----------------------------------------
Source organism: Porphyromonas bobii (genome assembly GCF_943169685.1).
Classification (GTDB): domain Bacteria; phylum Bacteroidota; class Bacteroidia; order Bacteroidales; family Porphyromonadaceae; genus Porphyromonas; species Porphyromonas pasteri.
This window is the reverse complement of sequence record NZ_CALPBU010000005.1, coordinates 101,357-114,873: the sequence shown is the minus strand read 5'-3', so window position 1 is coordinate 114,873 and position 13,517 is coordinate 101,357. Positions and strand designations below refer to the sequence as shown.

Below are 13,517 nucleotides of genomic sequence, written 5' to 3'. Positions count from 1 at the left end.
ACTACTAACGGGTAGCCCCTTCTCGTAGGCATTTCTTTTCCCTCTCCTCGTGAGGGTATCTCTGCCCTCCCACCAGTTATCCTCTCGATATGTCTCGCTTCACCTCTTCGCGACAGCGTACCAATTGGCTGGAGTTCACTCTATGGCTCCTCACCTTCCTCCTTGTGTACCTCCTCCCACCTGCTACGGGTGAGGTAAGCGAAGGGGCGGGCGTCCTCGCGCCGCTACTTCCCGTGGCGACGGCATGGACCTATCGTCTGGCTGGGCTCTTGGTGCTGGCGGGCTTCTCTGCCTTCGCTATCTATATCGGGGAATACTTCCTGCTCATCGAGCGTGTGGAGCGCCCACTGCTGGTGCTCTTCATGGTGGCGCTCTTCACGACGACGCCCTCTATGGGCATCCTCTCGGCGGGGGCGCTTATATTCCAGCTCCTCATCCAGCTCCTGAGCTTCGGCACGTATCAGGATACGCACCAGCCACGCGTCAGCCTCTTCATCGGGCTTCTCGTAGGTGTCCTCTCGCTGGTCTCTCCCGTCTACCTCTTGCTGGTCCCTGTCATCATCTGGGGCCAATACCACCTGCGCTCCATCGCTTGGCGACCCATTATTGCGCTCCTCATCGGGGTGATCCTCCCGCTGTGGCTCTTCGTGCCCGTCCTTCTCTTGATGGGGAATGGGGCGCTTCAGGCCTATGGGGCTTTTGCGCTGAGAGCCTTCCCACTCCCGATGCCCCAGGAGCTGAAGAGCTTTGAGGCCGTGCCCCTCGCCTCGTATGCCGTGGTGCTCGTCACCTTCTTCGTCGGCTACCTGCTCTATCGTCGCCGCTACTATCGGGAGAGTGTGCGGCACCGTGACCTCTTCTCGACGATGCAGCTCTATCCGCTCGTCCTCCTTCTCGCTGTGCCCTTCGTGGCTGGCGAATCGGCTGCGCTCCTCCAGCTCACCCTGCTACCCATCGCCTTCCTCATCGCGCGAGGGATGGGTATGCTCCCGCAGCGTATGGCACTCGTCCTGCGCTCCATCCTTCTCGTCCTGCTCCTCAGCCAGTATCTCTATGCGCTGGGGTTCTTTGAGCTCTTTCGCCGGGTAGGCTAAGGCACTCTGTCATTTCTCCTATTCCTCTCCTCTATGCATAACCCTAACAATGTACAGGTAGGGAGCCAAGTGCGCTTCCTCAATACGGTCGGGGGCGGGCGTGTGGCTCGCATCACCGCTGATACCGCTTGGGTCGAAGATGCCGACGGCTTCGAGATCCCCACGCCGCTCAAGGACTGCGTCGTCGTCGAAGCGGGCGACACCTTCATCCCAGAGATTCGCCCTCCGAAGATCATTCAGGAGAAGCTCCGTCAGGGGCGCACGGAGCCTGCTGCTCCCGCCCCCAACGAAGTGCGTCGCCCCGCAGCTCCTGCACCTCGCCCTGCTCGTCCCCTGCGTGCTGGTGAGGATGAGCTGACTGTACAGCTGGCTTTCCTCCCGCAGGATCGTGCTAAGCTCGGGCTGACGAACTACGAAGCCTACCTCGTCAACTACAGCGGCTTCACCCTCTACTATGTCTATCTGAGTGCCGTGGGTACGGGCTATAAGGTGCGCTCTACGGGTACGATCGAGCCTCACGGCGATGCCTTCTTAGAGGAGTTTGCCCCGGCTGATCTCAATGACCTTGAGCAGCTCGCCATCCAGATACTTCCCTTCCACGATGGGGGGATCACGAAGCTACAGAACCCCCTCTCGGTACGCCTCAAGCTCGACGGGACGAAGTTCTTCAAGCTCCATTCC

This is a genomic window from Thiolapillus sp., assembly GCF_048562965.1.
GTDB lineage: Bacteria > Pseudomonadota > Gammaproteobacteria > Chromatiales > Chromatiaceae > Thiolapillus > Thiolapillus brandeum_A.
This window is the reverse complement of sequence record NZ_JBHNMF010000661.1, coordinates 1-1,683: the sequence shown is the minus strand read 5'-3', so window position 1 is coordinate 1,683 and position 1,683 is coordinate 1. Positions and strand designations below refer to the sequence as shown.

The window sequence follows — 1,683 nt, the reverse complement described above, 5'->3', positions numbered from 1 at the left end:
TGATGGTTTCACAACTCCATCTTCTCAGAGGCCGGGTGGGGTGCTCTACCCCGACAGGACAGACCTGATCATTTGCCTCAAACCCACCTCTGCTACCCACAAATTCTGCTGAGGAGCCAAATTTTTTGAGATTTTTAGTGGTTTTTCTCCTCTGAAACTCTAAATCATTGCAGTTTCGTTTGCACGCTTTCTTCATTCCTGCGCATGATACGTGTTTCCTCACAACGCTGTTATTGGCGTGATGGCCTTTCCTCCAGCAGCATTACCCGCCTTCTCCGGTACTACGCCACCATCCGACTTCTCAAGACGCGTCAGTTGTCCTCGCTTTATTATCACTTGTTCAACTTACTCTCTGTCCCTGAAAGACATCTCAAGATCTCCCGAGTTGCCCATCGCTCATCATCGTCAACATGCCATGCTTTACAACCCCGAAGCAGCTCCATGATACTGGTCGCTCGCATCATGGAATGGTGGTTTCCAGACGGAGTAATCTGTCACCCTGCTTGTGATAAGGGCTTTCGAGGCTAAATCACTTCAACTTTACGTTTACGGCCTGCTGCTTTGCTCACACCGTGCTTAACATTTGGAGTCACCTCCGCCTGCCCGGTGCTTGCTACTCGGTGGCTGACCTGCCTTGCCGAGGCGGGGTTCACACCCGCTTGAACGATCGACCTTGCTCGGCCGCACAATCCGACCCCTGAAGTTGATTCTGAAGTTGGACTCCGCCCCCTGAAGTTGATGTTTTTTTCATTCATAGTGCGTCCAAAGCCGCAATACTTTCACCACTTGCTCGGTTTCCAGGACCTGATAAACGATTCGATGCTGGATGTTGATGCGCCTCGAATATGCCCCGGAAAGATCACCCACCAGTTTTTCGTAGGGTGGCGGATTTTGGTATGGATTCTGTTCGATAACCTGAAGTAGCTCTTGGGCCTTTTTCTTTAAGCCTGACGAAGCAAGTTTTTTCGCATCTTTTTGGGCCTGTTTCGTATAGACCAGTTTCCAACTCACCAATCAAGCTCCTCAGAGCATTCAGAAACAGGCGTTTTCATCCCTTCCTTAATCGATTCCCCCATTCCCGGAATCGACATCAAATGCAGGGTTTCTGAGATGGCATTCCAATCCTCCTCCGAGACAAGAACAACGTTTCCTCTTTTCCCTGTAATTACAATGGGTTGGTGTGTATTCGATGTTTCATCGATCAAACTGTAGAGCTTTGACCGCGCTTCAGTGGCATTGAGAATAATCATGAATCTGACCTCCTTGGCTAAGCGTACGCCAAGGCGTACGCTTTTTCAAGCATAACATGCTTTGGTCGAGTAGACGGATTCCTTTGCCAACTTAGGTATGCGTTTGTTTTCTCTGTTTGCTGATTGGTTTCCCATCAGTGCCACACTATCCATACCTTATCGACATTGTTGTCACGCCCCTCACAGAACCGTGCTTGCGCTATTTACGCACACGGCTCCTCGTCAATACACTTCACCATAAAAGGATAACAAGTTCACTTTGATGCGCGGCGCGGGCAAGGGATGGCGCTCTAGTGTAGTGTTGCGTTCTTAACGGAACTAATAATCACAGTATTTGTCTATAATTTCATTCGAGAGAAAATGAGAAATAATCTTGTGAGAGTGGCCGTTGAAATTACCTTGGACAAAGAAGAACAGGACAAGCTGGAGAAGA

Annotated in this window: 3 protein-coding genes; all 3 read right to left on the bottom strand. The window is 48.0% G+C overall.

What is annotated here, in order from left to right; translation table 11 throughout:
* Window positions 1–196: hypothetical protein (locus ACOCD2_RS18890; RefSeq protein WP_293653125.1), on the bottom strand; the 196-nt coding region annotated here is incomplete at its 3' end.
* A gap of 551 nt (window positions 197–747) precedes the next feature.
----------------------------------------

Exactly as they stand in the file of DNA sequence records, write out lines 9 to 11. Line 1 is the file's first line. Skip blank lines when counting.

The window sequence follows — 1,683 nt, the reverse complement described above, 5'->3', positions numbered from 1 at the left end:
TGATGGTTTCACAACTCCATCTTCTCAGAGGCCGGGTGGGGTGCTCTACCCCGACAGGACAGACCTGATCATTTGCCTCAAACCCACCTCTGCTACCCACAAATTCTGCTGAGGAGCCAAATTTTTTGAGATTTTTAGTGGTTTTTCTCCTCTGAAACTCTAAATCATTGCAGTTTCGTTTGCACGCTTTCTTCATTCCTGCGCATGATACGTGTTTCCTCACAACGCTGTTATTGGCGTGATGGCCTTTCCTCCAGCAGCATTACCCGCCTTCTCCGGTACTACGCCACCATCCGACTTCTCAAGACGCGTCAGTTGTCCTCGCTTTATTATCACTTGTTCAACTTACTCTCTGTCCCTGAAAGACATCTCAAGATCTCCCGAGTTGCCCATCGCTCATCATCGTCAACATGCCATGCTTTACAACCCCGAAGCAGCTCCATGATACTGGTCGCTCGCATCATGGAATGGTGGTTTCCAGACGGAGTAATCTGTCACCCTGCTTGTGATAAGGGCTTTCGAGGCTAAATCACTTCAACTTTACGTTTACGGCCTGCTGCTTTGCTCACACCGTGCTTAACATTTGGAGTCACCTCCGCCTGCCCGGTGCTTGCTACTCGGTGGCTGACCTGCCTTGCCGAGGCGGGGTTCACACCCGCTTGAACGATCGACCTTGCTCGGCCGCACAATCCGACCCCTGAAGTTGATTCTGAAGTTGGACTCCGCCCCCTGAAGTTGATGTTTTTTTCATTCATAGTGCGTCCAAAGCCGCAATACTTTCACCACTTGCTCGGTTTCCAGGACCTGATAAACGATTCGATGCTGGATGTTGATGCGCCTCGAATATGCCCCGGAAAGATCACCCACCAGTTTTTCGTAGGGTGGCGGATTTTGGTATGGATTCTGTTCGATAACCTGAAGTAGCTCTTGGGCCTTTTTCTTTAAGCCTGACGAAGCAAGTTTTTTCGCATCTTTTTGGGCCTGTTTCGTATAGACCAGTTTCCAACTCACCAATCAAGCTCCTCAGAGCATTCAGAAACAGGCGTTTTCATCCCTTCCTTAATCGATTCCCCCATTCCCGGAATCGACATCAAATGCAGGGTTTCTGAGATGGCATTCCAATCCTCCTCCGAGACAAGAACAACGTTTCCTCTTTTCCCTGTAATTACAATGGGTTGGTGTGTATTCGATGTTTCATCGATCAAACTGTAGAGCTTTGACCGCGCTTCAGTGGCATTGAGAATAATCATGAATCTGACCTCCTTGGCTAAGCGTACGCCAAGGCGTACGCTTTTTCAAGCATAACATGCTTTGGTCGAGTAGACGGATTCCTTTGCCAACTTAGGTATGCGTTTGTTTTCTCTGTTTGCTGATTGGTTTCCCATCAGTGCCACACTATCCATACCTTATCGACATTGTTGTCACGCCCCTCACAGAACCGTGCTTGCGCTATTTACGCACACGGCTCCTCGTCAATACACTTCACCATAAAAGGATAACAAGTTCACTTTGATGCGCGGCGCGGGCAAGGGATGGCGCTCTAGTGTAGTGTTGCGTTCTTAACGGAACTAATAATCACAGTATTTGTCTATAATTTCATTCGAGAGAAAATGAGAAATAATCTTGTGAGAGTGGCCGTTGAAATTACCTTGGACAAAGAAGAACAGGACAAGCTGGAGAAGA

Annotated in this window: 3 protein-coding genes; all 3 read right to left on the bottom strand. The window is 48.0% G+C overall.